We recently informed all Medicare beneficiaries that they would be getting a new Medicare ID number within the next year. Below is the explanation of how the numbers will be created and what they will look like. The most important part of this blog is to know new ID cards are coming without your social security number on it. This will protect your identity and help keep your confidential medical history confidential and help eliminate fraud. This is for those seniors that want to understand the numbers, otherwise, just remember you are getting new cards and your insurance company already is prepared to replace your social with the new numbers.
These new ID cards are being distributed across the US starting in the east and ending up in our area sometime around April or May of 2019.
Those new to Medicare will be getting the new ID cards starting immediately. Thought I would show you what the new cards look like with an explanation of the numbers.
The following was taken directly from the CMS website.
How many characters will the MBI (Medicare Beneficiary Identifier) have? The MBI has 11 characters, like the Health Insurance Claim Number (HICN), which can have up to 11.
Will the MBI’s characters have any meaning? Each MBI is randomly generated. This makes MBIs different than HICNs, which are based on the Social Security Numbers (SSNs) of people with Medicare. The MBI’s characters are “non-intelligent” so they don’t have any hidden or special meaning.
What kinds of characters will be used in the MBI? MBIs are numbers and upper-case letters. We’ll use numbers 1-9 and all letters from A to Z, except for S, L, O, I, B, and Z. This will help the characters be easier to read. If you use lowercase letters, our system will convert them to uppercase letters.
How will the MBI look on the new card? The MBI will contain letters and numbers. Here’s an example: 1EG4-TE5-MK73
- The MBI’s 2nd, 5th, 8th, and 9th characters will always be a letter. • Characters 1, 4, 7, 10, and 11 will always be a number. • The 3rd and 6th characters will be a letter or a number. • The dashes aren’t used as part of the MBI. They won’t be entered into computer systems or used in file formats.
Where will the MBI’s characters go? C – Numeric 1 thru 9 N – Numeric 0 thru 9 AN – Either A or N A – Alphabetic Character (A…Z); Excluding (S, L, O, I, B, Z)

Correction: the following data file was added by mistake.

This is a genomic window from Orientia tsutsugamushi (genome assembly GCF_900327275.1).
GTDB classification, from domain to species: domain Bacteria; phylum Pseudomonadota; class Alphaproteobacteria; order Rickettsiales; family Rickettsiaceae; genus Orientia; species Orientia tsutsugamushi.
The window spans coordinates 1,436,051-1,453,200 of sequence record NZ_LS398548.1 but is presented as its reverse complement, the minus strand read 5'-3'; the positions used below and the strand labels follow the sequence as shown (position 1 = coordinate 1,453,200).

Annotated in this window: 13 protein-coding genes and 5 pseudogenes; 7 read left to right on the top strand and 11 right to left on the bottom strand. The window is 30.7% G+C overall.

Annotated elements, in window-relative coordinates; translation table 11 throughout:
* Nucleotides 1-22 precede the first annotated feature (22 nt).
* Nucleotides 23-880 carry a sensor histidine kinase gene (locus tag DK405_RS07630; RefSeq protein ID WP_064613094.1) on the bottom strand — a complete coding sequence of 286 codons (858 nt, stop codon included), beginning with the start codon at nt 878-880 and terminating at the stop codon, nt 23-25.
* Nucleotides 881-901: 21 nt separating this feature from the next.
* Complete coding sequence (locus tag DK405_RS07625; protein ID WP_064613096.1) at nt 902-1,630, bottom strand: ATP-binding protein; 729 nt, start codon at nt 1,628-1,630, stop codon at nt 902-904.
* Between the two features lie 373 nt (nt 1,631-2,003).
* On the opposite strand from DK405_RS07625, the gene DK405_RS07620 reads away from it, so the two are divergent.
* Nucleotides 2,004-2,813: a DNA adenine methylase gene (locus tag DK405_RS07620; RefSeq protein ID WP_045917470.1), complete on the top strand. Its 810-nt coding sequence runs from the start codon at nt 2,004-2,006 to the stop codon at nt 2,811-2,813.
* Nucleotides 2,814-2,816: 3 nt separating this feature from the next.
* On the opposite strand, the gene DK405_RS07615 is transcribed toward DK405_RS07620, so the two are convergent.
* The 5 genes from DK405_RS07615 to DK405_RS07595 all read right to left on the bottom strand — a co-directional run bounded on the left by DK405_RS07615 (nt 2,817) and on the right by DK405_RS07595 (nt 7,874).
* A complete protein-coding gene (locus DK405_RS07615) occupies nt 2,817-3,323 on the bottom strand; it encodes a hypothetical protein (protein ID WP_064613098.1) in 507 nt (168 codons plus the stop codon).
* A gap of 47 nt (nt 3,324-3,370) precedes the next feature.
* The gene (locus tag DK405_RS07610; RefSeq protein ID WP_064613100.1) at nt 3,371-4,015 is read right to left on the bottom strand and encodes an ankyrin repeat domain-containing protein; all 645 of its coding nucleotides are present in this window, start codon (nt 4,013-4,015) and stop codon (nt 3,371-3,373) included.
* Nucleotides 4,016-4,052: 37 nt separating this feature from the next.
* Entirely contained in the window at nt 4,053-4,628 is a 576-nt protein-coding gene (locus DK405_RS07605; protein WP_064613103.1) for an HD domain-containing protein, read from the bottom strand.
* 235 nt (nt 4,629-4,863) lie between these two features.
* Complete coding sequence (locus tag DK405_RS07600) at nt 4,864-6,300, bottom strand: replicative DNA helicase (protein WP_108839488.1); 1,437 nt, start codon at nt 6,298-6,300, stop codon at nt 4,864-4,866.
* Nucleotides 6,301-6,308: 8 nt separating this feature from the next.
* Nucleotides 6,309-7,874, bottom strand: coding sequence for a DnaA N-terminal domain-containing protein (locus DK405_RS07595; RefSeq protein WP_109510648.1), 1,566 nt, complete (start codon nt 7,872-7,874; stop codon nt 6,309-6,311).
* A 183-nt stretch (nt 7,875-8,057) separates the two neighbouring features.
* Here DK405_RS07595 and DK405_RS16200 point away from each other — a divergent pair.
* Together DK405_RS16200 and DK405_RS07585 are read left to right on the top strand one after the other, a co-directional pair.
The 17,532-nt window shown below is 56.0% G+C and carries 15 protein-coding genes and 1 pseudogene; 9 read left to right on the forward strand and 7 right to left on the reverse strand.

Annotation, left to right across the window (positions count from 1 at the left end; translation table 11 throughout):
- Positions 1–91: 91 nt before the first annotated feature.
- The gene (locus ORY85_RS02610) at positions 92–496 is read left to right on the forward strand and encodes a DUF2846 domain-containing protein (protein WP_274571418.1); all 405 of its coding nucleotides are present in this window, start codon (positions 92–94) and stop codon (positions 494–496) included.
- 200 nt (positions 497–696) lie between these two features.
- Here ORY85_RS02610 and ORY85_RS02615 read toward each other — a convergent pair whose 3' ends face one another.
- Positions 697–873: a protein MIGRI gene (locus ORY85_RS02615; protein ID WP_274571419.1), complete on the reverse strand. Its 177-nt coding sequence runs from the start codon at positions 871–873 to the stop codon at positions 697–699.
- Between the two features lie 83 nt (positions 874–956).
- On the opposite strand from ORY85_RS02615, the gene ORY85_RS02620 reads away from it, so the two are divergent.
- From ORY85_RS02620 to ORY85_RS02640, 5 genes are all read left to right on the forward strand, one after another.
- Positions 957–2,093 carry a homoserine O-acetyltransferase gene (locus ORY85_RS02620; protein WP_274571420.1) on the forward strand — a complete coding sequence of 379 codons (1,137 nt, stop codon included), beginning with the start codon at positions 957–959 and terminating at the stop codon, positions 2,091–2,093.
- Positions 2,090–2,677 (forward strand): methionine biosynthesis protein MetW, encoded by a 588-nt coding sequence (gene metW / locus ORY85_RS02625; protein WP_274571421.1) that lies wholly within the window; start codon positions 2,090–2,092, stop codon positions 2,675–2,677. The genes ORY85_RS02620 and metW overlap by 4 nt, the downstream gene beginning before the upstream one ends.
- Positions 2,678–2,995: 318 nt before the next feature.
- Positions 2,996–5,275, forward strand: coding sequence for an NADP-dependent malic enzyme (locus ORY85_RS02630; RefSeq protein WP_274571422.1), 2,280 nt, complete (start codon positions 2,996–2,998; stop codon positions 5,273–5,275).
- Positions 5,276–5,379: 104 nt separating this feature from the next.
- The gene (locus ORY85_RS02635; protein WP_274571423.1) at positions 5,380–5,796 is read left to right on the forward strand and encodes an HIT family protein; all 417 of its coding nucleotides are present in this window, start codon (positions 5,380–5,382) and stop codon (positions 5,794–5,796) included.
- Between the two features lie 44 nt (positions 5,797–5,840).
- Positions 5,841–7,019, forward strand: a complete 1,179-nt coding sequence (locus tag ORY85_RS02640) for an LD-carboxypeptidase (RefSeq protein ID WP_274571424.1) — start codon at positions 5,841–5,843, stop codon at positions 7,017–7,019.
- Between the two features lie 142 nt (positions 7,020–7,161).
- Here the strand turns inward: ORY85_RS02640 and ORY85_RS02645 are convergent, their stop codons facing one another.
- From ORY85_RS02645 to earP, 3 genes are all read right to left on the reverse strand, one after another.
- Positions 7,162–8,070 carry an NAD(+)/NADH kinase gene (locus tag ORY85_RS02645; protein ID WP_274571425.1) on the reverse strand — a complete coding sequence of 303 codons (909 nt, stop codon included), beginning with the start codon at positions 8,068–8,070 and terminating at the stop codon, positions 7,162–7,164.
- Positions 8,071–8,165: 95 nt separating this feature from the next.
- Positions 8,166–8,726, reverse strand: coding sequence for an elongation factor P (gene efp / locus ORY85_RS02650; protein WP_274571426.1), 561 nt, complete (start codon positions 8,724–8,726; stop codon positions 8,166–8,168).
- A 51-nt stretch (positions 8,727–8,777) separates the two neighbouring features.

Position 1 – numeric values 1 thru 9 Position 2 – alphabetic values A thru Z (minus S, L, O, I, B, Z) Position 3 – alpha-numeric values 0 thru 9 and A thru Z (minus S, L, O, I, B, Z) Position 4 – numeric values 0 thru 9 Position 5 – alphabetic values A thru Z (minus S, L, O, I, B, Z) Position 6 – alpha-numeric values 0 thru 9 and A thru Z (minus S, L, O, I, B, Z) Position 7 – numeric values 0 thru 9 Position 8 – alphabetic values A thru Z (minus S, L, O, I, B, Z) Position 9 – alphabetic values A thru Z (minus S, L, O, I, B, Z) Position 10 – numeric values 0 thru 9 Position 11 – numeric values 0 thru 9
How will the MBI fit on forms? MBIs will fit on forms the same way HICNs do. You don’t need spaces for dashes.
Who will get a new MBI? Each person with Medicare will get their own randomly-generated MBI. Spouses or dependents who may have had similar HICNs will each get their own different MBI.
Though complicated in explanation, the new ID cards will be almost impossible to replicate or steal. That should go a long way in eliminating fraudulent claims.
While complicated to understand, each current and new Medicare beneficiary will get a new ID card void of your social security number. A good thing indeed!
There is one concern with the new Medicare ID cards. If you are new to Medicare and need to get your MAPD, PDP or Medicare Supplement, you cannot do so until you have your new ID card. When it was your social security number we could figure out the suffix by asking if you were on social security or not. We could then use your social plus the suffix to sign you up for coverage. Just got a call today from someone who is effective this May but he hasn’t got his ID card yet so I can’t sign him up unless we know this Medicare ID #. We won’t until he receives his new Medicare ID card. It’s a small glitch that recipient will have to deal with by signing up when they should and not wait until the last minute.
The Barend Agency Inc.
Len Barend, Broker